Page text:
“A collision occurred between the steamboats HINE and SUNSHINE, on the Mississippi River, at or near St. Louis, in which the latter vessel was injured. Some months afterwards, the owners of the SUNSHINE caused the HINE to be seized while she was lying at Davenport, Iowa, in a proceeding under the laws of that state, to subject her to sale in satisfaction of the damages sustained by their vessel. The Code of Iowa, under which this seizure was made, gave a lien against any boat found in the waters of that state for injury to person or property.” So began the case of The HINE v. Treavor, decided by the U.S. Supreme Court in 1867.
Proctors for the HINE challenged jurisdiction in the Iowa state court, asserting that Congress had provided the federal courts with exclusive admiralty and maritime jurisdiction by The Judicary Act of September 24, 1789. The Iowa Court disagreed and upheld the seizure of the HINE, in rem, under the “saving to suitors” clause of The Judiciary Act, which saved to suitors, in all cases, the right to a common law remedy. The steamboat HINE appealed, but the Iowa Supreme Court affirmed the lower court, concluding that the saving to suitors clause allowed state courts to exercise jurisdiction to determine maritime liens in providing common law remedies.
The HINE appealed to the U.S. Supreme Court, still challenging the jurisdiction of the Iowa state courts. The U.S. Supreme Court agreed and overrulled the Iowa Supreme Court, finding the remedy pursued in the Iowa courts was in no sense a common law remedy within the saving to suitors exception, but instead was a direct proceeding against the vessel to enforce a maritime lien, a remedy partaking of all the essential features of an admiralty proceeding in rem.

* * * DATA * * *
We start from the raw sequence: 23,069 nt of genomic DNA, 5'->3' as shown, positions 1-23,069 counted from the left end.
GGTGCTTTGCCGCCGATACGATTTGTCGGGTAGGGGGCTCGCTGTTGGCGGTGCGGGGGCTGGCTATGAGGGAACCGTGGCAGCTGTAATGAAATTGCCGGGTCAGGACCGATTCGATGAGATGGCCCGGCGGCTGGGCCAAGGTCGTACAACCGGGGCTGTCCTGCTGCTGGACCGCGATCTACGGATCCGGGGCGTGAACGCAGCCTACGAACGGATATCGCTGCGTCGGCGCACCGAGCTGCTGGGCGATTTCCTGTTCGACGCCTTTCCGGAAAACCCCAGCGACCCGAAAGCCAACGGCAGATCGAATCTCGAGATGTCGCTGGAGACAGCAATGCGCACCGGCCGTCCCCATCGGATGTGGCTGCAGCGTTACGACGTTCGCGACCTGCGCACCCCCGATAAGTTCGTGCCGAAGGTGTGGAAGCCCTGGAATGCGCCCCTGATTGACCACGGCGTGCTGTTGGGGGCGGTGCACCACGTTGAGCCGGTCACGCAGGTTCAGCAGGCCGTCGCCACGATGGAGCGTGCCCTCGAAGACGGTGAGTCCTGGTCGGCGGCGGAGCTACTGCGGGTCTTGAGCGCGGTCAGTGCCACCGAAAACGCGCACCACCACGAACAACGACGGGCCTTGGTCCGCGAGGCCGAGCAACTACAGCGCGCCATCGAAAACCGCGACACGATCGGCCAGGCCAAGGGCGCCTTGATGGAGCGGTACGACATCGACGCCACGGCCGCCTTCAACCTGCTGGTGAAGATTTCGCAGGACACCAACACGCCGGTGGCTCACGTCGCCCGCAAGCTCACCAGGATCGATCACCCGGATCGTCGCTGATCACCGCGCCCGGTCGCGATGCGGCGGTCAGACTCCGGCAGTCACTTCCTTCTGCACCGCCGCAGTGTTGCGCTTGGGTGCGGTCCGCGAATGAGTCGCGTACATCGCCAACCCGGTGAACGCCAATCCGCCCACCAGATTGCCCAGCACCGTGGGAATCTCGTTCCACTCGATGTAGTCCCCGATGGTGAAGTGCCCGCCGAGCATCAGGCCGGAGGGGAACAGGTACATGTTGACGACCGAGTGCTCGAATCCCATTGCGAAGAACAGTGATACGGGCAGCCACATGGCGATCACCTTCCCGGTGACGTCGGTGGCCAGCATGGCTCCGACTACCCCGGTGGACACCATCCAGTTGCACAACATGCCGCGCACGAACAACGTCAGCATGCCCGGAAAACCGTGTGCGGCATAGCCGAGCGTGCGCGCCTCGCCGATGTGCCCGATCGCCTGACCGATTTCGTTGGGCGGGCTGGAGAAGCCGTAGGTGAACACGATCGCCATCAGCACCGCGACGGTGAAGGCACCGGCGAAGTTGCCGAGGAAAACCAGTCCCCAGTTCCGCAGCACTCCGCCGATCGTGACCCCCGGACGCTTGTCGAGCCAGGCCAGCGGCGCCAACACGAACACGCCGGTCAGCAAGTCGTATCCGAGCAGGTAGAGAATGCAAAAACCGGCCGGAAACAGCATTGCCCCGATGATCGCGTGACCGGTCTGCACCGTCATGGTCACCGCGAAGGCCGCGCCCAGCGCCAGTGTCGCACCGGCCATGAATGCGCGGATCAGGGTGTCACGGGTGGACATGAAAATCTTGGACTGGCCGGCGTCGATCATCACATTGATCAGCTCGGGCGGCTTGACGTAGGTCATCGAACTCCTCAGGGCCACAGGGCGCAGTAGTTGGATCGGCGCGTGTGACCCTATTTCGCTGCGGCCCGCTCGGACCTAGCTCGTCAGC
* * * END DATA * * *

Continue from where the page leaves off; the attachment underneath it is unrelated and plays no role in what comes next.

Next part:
So the rule governs today: federal courts have jurisdiction over all admiralty and maritime cases and have exclusive jurisdiction over actions seeking admiralty remedies. But state courts have concurrent jurisdiction over admiralty and maritime cases, unless the parties seek admiralty remedies such as attachment under Rule B, seizure under Rule C, title as against the world under Rule D, or limitation of liability under Rule F of the Supplemental Admiralty Rules.
More next week on The Admiralty Docket. Until then, remember your rights and responsibilities may change as you approach the shore and may God Almighty grant you pleasant sailing.